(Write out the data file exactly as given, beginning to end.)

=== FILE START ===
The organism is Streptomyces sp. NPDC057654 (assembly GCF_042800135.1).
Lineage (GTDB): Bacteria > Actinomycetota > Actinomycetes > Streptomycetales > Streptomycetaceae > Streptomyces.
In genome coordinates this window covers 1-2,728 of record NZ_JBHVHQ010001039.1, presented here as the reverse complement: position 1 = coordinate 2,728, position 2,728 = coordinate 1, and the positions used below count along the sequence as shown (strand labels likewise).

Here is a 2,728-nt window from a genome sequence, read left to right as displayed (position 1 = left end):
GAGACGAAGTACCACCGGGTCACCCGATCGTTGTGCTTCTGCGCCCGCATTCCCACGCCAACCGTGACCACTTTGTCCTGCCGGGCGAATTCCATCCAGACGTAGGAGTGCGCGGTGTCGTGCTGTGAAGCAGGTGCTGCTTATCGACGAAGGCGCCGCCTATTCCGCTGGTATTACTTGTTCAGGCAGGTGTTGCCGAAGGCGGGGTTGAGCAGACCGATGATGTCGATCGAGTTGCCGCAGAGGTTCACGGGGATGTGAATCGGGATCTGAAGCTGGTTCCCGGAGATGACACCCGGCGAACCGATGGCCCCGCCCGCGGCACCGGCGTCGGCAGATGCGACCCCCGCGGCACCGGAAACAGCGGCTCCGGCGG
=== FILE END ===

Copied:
The organism is Streptomyces sp. NPDC057654 (assembly GCF_042800135.1).
Lineage (GTDB): Bacteria > Actinomycetota > Actinomycetes > Streptomycetales > Streptomycetaceae > Streptomyces.
In genome coordinates this window covers 1-2,728 of record NZ_JBHVHQ010001039.1, presented here as the reverse complement: position 1 = coordinate 2,728, position 2,728 = coordinate 1, and the positions used below count along the sequence as shown (strand labels likewise).

Here is a 2,728-nt window from a genome sequence, read left to right as displayed (position 1 = left end):
GAGACGAAGTACCACCGGGTCACCCGATCGTTGTGCTTCTGCGCCCGCATTCCCACGCCAACCGTGACCACTTTGTCCTGCCGGGCGAATTCCATCCAGACGTAGGAGTGCGCGGTGTCGTGCTGTGAAGCAGGTGCTGCTTATCGACGAAGGCGCCGCCTATTCCGCTGGTATTACTTGTTCAGGCAGGTGTTGCCGAAGGCGGGGTTGAGCAGACCGATGATGTCGATCGAGTTGCCGCAGAGGTTCACGGGGATGTGAATCGGGATCTGAAGCTGGTTCCCGGAGATGACACCCGGCGAACCGATGGCCCCGCCCGCGGCACCGGCGTCGGCAGATGCGACCCCCGCGGCACCGGAAACAGCGGCTCCGGCGG